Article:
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An Application of Sequence Stratigraphy to Depth-Related Clastic Diagenesis, Cold Lake Oil Sands, East-Central Alberta: Abstract
Sequence stratigraphy is a method of investigating the origin of genetically related sedimentary packages deposited during sea-level fluctuations. A depositional sequence is a stratigraphic unit composed of a conformable succession of related strata bounded at its top and base by unconformities or their correlative conformities. The cyclic deposition of a sequence is controlled by the relative position of sea level at the time of deposition, the tectonism of the continental margin and local variations related to the environment of deposition. Depositional models based on sequence stratigraphy can be investigated by examining chemical, physical and ichnological variations within sediment at various depths from a pre-existing sediment/water interface.
Early diagenetic processes include those which occur during burial to depths of several hundred metres. Early diagenetic changes in clastic strata in marine environments are largely a function of sediment composition. Detrital solids are the major source of diagenetic reactants in clastic marine environments. Reactivity of mineral phases is a function of grain size and thermodynamic mineral stability. Diagenetic reactions can be quantified in terms of depth below a sediment/water interface. Three depth zones of early diagenesis can be identified, based on distinctive chemical reactions: oxidation, sulphate reduction andfermentation. Bacterial processes involving the degradation of organic matter dominate each zone. Various microbial reactions may result in the production of diagenetic pyrite, bicarbonate and methane. The presence of these products may be used to identify early diagenetic depth zones in ancient sedimentary strata provided numerous diagenetic episodes have not occurred.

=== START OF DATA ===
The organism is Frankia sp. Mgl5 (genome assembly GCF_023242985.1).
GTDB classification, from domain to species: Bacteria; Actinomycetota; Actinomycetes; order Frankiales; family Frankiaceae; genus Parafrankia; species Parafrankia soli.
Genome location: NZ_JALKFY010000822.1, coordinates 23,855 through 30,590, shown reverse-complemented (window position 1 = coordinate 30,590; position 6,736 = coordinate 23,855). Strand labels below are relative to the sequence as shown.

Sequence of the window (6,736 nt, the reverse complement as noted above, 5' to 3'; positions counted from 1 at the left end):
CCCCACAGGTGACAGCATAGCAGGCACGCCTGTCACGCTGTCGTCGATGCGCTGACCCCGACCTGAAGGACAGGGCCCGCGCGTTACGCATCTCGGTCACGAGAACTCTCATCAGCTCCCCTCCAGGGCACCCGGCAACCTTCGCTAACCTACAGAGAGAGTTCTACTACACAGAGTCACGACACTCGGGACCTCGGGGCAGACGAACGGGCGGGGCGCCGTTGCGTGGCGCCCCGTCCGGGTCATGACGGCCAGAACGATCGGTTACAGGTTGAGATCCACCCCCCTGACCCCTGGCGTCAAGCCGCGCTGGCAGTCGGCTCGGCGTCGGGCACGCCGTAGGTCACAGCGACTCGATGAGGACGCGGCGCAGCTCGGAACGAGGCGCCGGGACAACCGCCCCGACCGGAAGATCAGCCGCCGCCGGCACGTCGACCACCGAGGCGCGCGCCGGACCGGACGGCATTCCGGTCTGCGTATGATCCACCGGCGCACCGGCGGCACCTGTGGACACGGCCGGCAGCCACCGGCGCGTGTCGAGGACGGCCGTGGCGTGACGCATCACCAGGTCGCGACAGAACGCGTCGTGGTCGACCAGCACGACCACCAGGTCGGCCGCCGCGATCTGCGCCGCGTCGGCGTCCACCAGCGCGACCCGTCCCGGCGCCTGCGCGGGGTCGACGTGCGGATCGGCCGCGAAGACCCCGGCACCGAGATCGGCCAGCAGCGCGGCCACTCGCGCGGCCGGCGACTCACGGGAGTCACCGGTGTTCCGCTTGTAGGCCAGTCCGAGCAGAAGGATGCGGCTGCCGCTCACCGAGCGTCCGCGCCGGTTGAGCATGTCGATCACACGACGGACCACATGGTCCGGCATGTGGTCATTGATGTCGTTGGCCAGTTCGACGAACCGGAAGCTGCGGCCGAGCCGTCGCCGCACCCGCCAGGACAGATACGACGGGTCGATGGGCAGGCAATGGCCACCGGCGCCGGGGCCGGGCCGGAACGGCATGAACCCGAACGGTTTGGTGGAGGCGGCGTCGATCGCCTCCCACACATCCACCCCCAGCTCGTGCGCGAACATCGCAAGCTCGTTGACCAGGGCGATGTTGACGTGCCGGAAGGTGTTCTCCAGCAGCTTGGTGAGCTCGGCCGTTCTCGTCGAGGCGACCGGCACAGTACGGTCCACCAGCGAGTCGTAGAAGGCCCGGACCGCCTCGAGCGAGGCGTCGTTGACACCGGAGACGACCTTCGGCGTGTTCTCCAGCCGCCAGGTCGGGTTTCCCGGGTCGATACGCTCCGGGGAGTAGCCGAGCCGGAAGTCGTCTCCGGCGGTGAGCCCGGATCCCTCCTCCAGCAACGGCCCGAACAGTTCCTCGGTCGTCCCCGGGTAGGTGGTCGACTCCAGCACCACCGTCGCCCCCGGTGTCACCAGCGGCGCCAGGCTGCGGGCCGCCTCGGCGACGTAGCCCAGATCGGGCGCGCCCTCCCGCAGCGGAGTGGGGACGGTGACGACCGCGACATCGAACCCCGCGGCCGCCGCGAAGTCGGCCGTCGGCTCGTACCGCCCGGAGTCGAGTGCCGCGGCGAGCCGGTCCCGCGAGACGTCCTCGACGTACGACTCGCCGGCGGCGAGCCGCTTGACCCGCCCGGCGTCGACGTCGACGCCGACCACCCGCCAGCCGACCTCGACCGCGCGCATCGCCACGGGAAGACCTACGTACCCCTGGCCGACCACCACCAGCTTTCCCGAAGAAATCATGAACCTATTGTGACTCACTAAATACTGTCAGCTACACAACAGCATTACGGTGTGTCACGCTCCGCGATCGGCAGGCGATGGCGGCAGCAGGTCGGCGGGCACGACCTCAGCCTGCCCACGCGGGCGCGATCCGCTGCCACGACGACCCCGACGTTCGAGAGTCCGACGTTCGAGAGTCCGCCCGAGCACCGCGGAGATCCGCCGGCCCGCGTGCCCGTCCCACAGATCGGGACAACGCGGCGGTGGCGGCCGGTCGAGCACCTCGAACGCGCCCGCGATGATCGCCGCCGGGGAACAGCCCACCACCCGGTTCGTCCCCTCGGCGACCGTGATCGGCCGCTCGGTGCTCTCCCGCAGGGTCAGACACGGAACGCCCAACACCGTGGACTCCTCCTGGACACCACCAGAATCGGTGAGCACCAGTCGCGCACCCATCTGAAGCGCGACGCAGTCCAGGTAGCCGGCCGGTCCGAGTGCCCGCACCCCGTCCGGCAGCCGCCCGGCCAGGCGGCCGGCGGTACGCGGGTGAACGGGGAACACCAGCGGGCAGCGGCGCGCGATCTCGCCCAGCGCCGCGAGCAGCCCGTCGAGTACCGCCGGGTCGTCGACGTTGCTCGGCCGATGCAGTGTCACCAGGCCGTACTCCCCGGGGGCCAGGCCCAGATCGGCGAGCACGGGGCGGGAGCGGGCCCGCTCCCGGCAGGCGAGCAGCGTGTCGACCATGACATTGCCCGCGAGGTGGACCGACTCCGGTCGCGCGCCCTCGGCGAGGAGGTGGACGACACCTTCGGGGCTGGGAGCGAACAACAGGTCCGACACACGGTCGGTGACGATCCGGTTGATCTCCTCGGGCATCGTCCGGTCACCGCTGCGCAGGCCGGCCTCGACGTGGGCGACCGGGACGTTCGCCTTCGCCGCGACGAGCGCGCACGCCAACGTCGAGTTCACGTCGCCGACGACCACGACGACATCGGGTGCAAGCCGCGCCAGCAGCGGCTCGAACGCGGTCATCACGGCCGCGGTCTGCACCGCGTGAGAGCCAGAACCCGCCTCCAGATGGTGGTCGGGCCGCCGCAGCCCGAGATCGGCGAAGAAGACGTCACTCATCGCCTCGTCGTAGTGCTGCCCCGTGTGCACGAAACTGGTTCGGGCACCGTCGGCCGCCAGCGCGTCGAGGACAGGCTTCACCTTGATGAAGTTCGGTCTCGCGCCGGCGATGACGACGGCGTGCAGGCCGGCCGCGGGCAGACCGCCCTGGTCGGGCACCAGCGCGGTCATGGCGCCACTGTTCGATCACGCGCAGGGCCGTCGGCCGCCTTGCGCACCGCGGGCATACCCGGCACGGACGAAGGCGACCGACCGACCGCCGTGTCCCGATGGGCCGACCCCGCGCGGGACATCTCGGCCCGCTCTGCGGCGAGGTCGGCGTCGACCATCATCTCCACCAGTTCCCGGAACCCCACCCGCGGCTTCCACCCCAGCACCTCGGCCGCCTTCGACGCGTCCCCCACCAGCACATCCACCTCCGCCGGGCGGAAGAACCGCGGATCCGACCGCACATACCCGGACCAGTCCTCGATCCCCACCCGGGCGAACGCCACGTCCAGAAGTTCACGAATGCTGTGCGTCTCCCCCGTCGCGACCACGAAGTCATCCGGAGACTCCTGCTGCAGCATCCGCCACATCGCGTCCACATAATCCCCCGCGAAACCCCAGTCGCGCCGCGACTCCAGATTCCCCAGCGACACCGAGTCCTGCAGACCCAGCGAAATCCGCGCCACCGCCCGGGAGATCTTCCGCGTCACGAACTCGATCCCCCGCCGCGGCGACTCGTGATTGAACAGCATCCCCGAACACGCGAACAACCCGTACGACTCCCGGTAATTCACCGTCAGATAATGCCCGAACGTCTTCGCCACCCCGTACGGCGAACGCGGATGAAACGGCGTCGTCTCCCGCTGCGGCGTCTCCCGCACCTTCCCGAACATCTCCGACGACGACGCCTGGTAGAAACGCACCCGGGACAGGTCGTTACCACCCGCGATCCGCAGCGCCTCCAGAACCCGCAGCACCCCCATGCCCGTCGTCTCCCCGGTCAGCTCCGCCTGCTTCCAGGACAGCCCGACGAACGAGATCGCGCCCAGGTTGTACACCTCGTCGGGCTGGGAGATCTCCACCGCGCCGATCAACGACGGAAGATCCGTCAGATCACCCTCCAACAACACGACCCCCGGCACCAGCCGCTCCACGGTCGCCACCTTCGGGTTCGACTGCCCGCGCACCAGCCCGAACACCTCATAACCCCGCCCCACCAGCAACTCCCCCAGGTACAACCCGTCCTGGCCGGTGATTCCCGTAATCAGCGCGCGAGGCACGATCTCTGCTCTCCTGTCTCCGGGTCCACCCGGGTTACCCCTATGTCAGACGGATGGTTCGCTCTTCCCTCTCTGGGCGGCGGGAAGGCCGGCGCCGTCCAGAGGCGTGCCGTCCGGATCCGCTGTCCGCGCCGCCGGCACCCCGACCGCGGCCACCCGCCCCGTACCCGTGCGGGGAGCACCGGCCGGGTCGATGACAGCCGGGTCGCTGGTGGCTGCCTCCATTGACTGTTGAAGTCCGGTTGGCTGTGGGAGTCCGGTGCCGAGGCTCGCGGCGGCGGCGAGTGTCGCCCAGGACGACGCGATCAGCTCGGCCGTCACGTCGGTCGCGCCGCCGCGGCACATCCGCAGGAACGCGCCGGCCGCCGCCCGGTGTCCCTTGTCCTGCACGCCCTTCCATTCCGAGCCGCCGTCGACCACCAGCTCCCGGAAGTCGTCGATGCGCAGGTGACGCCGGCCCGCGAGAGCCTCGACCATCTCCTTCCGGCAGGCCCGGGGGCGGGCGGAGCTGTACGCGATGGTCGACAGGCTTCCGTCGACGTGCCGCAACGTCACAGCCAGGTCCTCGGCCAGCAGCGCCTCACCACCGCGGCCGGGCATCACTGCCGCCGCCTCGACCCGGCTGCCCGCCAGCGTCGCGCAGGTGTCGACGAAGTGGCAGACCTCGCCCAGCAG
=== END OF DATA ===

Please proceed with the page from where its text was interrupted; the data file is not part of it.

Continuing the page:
Sequence stratigraphic concepts are used to interpret a depositional model for Clearwater sediment accumulation in the Cold Lake oil sands. Sequence boundaries between different depositional sequences are used as a reference plane for investigating early diagenetic alteration below a sediment/water interface, relating results to observed physical and ichnological characteristics present in the sedimentary record. This leads to a better understanding of diagenetic processes in the Clearwater Formation, perhaps leading to improvements in current production methods, and ultimately the future recognition and exploitation of new and analogous hydrocarbon reservoirs.
Acknowledgments and Associated Footnotes
1 Department of Geology, University of Alberta, Edmonton, Alberta T6G 2E3
2 Department of Geology, University of Alberta, Edmonton, Alberta T6G 2E3
3 Department of Geology, University of Western Ontario, London, Ontario N6A 5B7
Copyright © 2009 by the Canadian Society of Petroleum Geologists